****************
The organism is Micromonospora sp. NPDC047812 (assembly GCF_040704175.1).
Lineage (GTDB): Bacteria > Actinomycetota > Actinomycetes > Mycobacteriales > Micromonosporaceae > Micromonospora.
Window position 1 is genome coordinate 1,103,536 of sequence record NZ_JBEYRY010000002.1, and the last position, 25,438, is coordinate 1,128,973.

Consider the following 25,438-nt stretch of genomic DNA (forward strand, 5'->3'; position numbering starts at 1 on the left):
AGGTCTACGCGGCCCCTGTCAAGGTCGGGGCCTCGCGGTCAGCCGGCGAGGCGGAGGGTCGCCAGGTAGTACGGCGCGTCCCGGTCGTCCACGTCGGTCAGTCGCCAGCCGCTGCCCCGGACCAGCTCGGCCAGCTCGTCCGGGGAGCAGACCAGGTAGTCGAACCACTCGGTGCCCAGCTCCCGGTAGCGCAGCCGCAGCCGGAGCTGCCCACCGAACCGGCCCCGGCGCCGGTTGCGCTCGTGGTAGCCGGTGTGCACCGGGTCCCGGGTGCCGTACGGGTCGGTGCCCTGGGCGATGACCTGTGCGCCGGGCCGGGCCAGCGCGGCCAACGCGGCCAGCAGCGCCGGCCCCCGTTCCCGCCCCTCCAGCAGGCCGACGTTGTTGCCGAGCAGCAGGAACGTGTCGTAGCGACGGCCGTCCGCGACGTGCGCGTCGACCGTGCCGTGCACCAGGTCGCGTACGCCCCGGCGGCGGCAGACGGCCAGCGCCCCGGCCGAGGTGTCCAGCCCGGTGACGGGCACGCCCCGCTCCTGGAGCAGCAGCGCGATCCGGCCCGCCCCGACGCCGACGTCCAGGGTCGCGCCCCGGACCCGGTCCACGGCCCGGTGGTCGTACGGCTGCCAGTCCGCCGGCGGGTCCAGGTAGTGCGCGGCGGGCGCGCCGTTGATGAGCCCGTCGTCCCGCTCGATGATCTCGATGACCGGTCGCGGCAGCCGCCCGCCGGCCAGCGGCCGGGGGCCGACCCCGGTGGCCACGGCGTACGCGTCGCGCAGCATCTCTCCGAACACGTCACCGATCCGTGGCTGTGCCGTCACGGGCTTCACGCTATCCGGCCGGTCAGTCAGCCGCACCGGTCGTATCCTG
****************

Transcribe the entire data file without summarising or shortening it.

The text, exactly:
The organism is Micromonospora sp. NPDC047812 (assembly GCF_040704175.1).
Lineage (GTDB): Bacteria > Actinomycetota > Actinomycetes > Mycobacteriales > Micromonosporaceae > Micromonospora.
Window position 1 is genome coordinate 1,103,536 of sequence record NZ_JBEYRY010000002.1, and the last position, 25,438, is coordinate 1,128,973.

Consider the following 25,438-nt stretch of genomic DNA (forward strand, 5'->3'; position numbering starts at 1 on the left):
AGGTCTACGCGGCCCCTGTCAAGGTCGGGGCCTCGCGGTCAGCCGGCGAGGCGGAGGGTCGCCAGGTAGTACGGCGCGTCCCGGTCGTCCACGTCGGTCAGTCGCCAGCCGCTGCCCCGGACCAGCTCGGCCAGCTCGTCCGGGGAGCAGACCAGGTAGTCGAACCACTCGGTGCCCAGCTCCCGGTAGCGCAGCCGCAGCCGGAGCTGCCCACCGAACCGGCCCCGGCGCCGGTTGCGCTCGTGGTAGCCGGTGTGCACCGGGTCCCGGGTGCCGTACGGGTCGGTGCCCTGGGCGATGACCTGTGCGCCGGGCCGGGCCAGCGCGGCCAACGCGGCCAGCAGCGCCGGCCCCCGTTCCCGCCCCTCCAGCAGGCCGACGTTGTTGCCGAGCAGCAGGAACGTGTCGTAGCGACGGCCGTCCGCGACGTGCGCGTCGACCGTGCCGTGCACCAGGTCGCGTACGCCCCGGCGGCGGCAGACGGCCAGCGCCCCGGCCGAGGTGTCCAGCCCGGTGACGGGCACGCCCCGCTCCTGGAGCAGCAGCGCGATCCGGCCCGCCCCGACGCCGACGTCCAGGGTCGCGCCCCGGACCCGGTCCACGGCCCGGTGGTCGTACGGCTGCCAGTCCGCCGGCGGGTCCAGGTAGTGCGCGGCGGGCGCGCCGTTGATGAGCCCGTCGTCCCGCTCGATGATCTCGATGACCGGTCGCGGCAGCCGCCCGCCGGCCAGCGGCCGGGGGCCGACCCCGGTGGCCACGGCGTACGCGTCGCGCAGCATCTCTCCGAACACGTCACCGATCCGTGGCTGTGCCGTCACGGGCTTCACGCTATCCGGCCGGTCAGTCAGCCGCACCGGTCGTATCCTG